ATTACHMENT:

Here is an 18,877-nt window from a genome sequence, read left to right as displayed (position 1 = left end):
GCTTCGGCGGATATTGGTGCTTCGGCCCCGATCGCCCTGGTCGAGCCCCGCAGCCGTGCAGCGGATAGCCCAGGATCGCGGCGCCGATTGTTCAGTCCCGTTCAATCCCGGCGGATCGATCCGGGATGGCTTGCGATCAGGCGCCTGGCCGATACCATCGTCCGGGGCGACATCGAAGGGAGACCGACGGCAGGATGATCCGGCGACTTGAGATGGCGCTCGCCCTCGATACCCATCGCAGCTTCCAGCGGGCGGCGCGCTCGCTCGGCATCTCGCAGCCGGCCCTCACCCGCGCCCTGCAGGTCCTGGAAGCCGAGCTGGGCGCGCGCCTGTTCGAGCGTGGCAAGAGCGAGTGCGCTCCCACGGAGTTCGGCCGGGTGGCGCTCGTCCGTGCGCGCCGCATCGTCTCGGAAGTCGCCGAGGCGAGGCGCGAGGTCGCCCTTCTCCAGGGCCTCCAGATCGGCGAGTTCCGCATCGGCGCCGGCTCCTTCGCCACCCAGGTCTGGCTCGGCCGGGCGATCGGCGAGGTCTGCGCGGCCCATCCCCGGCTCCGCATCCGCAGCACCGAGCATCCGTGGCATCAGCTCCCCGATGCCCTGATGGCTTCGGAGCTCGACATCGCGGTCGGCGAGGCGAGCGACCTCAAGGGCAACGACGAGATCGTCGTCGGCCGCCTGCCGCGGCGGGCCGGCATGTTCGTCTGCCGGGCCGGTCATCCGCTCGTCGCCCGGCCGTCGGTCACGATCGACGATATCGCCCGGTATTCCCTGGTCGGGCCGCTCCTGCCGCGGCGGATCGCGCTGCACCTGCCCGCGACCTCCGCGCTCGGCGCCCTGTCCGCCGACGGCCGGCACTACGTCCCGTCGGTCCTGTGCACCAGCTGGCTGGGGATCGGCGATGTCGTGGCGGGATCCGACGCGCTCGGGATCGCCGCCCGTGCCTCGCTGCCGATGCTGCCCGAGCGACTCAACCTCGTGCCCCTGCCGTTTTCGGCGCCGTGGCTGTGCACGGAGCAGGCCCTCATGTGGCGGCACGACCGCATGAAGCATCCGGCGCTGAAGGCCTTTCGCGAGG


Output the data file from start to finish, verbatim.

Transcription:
Here is an 18,877-nt window from a genome sequence, read left to right as displayed (position 1 = left end):
GCTTCGGCGGATATTGGTGCTTCGGCCCCGATCGCCCTGGTCGAGCCCCGCAGCCGTGCAGCGGATAGCCCAGGATCGCGGCGCCGATTGTTCAGTCCCGTTCAATCCCGGCGGATCGATCCGGGATGGCTTGCGATCAGGCGCCTGGCCGATACCATCGTCCGGGGCGACATCGAAGGGAGACCGACGGCAGGATGATCCGGCGACTTGAGATGGCGCTCGCCCTCGATACCCATCGCAGCTTCCAGCGGGCGGCGCGCTCGCTCGGCATCTCGCAGCCGGCCCTCACCCGCGCCCTGCAGGTCCTGGAAGCCGAGCTGGGCGCGCGCCTGTTCGAGCGTGGCAAGAGCGAGTGCGCTCCCACGGAGTTCGGCCGGGTGGCGCTCGTCCGTGCGCGCCGCATCGTCTCGGAAGTCGCCGAGGCGAGGCGCGAGGTCGCCCTTCTCCAGGGCCTCCAGATCGGCGAGTTCCGCATCGGCGCCGGCTCCTTCGCCACCCAGGTCTGGCTCGGCCGGGCGATCGGCGAGGTCTGCGCGGCCCATCCCCGGCTCCGCATCCGCAGCACCGAGCATCCGTGGCATCAGCTCCCCGATGCCCTGATGGCTTCGGAGCTCGACATCGCGGTCGGCGAGGCGAGCGACCTCAAGGGCAACGACGAGATCGTCGTCGGCCGCCTGCCGCGGCGGGCCGGCATGTTCGTCTGCCGGGCCGGTCATCCGCTCGTCGCCCGGCCGTCGGTCACGATCGACGATATCGCCCGGTATTCCCTGGTCGGGCCGCTCCTGCCGCGGCGGATCGCGCTGCACCTGCCCGCGACCTCCGCGCTCGGCGCCCTGTCCGCCGACGGCCGGCACTACGTCCCGTCGGTCCTGTGCACCAGCTGGCTGGGGATCGGCGATGTCGTGGCGGGATCCGACGCGCTCGGGATCGCCGCCCGTGCCTCGCTGCCGATGCTGCCCGAGCGACTCAACCTCGTGCCCCTGCCGTTTTCGGCGCCGTGGCTGTGCACGGAGCAGGCCCTCATGTGGCGGCACGACCGCATGAAGCATCCGGCGCTGAAGGCCTTTCGCGAGG